Slap back effect and why is there a max delay of 84,3 ms on the channels

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This topic contains 1 reply, has 2 voices, and was last updated by Profile photo of Andreas Andreas 6 years, 3 months ago.

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  • #44176
    Profile photo of lesouvage
    lesouvage
    Participant

    Is there a special reason that the max delay on a channel is 84,3 ms while the mix outputs can be delayed by max 170 ms? I was thinking of trying out a slap back effect by using a Y cable and two channels (f.i. channel 1 and 2) with a delay on channel 2. I know there is a slap back effect in the effect library but I’m just curious if and how it will work and sound and how it is to operate the slap back effect this way.

    Another way might be to not use a Y cable but connect one of the mix outputs available (with a max delay of 170 ms + 84,3 on the channel is 254,3 ms) to deliver the delayed signal to channel 2. This way channel 2 can be used to adjust the delay within a range of 84,3 ms, the volume, reverb, frequencies used, panning etc.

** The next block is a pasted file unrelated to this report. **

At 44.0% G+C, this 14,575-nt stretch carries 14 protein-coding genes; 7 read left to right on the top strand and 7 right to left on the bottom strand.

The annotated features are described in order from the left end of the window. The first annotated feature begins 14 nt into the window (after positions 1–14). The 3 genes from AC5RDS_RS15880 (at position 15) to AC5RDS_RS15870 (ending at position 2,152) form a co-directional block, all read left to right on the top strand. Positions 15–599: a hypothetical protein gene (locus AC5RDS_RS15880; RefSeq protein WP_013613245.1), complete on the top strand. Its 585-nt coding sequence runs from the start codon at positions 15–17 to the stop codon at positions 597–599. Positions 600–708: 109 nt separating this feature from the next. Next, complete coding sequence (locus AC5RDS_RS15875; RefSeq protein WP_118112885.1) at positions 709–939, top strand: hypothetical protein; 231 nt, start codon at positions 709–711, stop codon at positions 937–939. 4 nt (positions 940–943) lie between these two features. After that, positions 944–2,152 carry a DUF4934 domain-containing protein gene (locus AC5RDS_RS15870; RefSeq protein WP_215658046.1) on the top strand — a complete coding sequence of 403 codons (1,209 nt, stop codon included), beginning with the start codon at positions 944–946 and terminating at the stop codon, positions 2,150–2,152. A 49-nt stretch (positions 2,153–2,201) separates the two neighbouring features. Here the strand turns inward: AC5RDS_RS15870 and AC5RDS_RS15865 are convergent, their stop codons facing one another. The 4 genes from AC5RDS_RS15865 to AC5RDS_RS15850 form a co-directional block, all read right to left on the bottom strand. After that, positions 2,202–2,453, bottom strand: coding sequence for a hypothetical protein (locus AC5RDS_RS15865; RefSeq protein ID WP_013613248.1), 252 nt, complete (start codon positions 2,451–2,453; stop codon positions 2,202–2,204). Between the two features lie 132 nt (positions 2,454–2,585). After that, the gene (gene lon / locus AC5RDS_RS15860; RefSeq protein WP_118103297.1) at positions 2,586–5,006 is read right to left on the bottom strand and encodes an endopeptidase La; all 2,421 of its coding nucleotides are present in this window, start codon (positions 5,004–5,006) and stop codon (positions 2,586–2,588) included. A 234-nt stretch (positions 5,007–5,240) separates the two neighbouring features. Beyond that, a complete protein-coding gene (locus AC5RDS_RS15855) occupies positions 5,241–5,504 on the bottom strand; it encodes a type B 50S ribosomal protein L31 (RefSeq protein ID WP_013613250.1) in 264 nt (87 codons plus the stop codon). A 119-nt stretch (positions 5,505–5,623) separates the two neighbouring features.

Does this makes any point or is it just a hard way for something that can be done more easily?

    #44177
    Profile photo of Andreas
    Andreas
    Moderator

    I guess these limits directly correlate to reserved memory per delay line. 4096 (2^12) Samples at 48kHz provide 85.3mSec delay and 8192 (2^13) Samples allow 170.6mSec delay. Don’t think that these delays are intended to be used as FX units (while I like the idea) and wouldn’t expect any movement here.
    Personally I’d prefer to attach an external tap delay and won’t bother getting around these limits…

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